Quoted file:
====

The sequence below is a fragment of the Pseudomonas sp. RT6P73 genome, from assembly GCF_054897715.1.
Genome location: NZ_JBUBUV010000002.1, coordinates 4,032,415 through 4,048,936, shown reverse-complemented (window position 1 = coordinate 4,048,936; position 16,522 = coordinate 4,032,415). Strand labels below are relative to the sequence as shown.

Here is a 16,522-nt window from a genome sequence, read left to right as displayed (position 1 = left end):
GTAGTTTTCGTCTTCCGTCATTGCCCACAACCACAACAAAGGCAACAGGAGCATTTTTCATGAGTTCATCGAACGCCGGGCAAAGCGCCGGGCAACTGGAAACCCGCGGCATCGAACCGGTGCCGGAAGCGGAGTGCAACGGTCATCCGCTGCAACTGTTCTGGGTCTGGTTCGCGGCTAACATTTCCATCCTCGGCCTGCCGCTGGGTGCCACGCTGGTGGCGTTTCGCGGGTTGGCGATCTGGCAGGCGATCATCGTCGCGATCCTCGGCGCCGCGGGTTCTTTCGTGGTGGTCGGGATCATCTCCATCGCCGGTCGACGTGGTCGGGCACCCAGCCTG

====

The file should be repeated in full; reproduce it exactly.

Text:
The sequence below is a fragment of the Pseudomonas sp. RT6P73 genome, from assembly GCF_054897715.1.
Genome location: NZ_JBUBUV010000002.1, coordinates 4,032,415 through 4,048,936, shown reverse-complemented (window position 1 = coordinate 4,048,936; position 16,522 = coordinate 4,032,415). Strand labels below are relative to the sequence as shown.

Here is a 16,522-nt window from a genome sequence, read left to right as displayed (position 1 = left end):
GTAGTTTTCGTCTTCCGTCATTGCCCACAACCACAACAAAGGCAACAGGAGCATTTTTCATGAGTTCATCGAACGCCGGGCAAAGCGCCGGGCAACTGGAAACCCGCGGCATCGAACCGGTGCCGGAAGCGGAGTGCAACGGTCATCCGCTGCAACTGTTCTGGGTCTGGTTCGCGGCTAACATTTCCATCCTCGGCCTGCCGCTGGGTGCCACGCTGGTGGCGTTTCGCGGGTTGGCGATCTGGCAGGCGATCATCGTCGCGATCCTCGGCGCCGCGGGTTCTTTCGTGGTGGTCGGGATCATCTCCATCGCCGGTCGACGTGGTCGGGCACCCAGCCTG